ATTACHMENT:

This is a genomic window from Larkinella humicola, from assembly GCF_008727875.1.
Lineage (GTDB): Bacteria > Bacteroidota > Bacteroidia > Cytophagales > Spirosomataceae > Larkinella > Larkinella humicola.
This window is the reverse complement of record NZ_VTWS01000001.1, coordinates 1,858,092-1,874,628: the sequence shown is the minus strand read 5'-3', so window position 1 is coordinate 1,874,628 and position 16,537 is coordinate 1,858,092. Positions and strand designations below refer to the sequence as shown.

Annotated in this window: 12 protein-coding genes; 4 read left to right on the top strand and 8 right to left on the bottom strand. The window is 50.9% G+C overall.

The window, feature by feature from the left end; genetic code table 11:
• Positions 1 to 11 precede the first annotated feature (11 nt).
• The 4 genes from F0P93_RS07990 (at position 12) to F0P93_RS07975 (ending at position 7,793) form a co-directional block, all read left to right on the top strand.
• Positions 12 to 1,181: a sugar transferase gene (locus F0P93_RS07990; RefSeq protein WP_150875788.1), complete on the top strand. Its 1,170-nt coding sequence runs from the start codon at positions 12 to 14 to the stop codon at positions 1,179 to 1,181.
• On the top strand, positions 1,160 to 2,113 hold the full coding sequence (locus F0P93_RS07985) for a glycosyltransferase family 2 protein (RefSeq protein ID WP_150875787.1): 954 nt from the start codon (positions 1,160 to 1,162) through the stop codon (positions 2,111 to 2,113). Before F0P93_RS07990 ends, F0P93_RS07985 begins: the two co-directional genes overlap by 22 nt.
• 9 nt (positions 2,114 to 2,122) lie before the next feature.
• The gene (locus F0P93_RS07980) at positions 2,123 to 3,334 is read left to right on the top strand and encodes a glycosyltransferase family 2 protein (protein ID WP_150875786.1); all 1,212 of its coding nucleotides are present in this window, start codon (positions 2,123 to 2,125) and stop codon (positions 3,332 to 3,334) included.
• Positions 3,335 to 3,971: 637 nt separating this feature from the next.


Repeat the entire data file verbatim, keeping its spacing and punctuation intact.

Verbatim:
This is a genomic window from Larkinella humicola, from assembly GCF_008727875.1.
Lineage (GTDB): Bacteria > Bacteroidota > Bacteroidia > Cytophagales > Spirosomataceae > Larkinella > Larkinella humicola.
This window is the reverse complement of record NZ_VTWS01000001.1, coordinates 1,858,092-1,874,628: the sequence shown is the minus strand read 5'-3', so window position 1 is coordinate 1,874,628 and position 16,537 is coordinate 1,858,092. Positions and strand designations below refer to the sequence as shown.

Annotated in this window: 12 protein-coding genes; 4 read left to right on the top strand and 8 right to left on the bottom strand. The window is 50.9% G+C overall.

The window, feature by feature from the left end; genetic code table 11:
• Positions 1 to 11 precede the first annotated feature (11 nt).
• The 4 genes from F0P93_RS07990 (at position 12) to F0P93_RS07975 (ending at position 7,793) form a co-directional block, all read left to right on the top strand.
• Positions 12 to 1,181: a sugar transferase gene (locus F0P93_RS07990; RefSeq protein WP_150875788.1), complete on the top strand. Its 1,170-nt coding sequence runs from the start codon at positions 12 to 14 to the stop codon at positions 1,179 to 1,181.
• On the top strand, positions 1,160 to 2,113 hold the full coding sequence (locus F0P93_RS07985) for a glycosyltransferase family 2 protein (RefSeq protein ID WP_150875787.1): 954 nt from the start codon (positions 1,160 to 1,162) through the stop codon (positions 2,111 to 2,113). Before F0P93_RS07990 ends, F0P93_RS07985 begins: the two co-directional genes overlap by 22 nt.
• 9 nt (positions 2,114 to 2,122) lie before the next feature.
• The gene (locus F0P93_RS07980) at positions 2,123 to 3,334 is read left to right on the top strand and encodes a glycosyltransferase family 2 protein (protein ID WP_150875786.1); all 1,212 of its coding nucleotides are present in this window, start codon (positions 2,123 to 2,125) and stop codon (positions 3,332 to 3,334) included.
• Positions 3,335 to 3,971: 637 nt separating this feature from the next.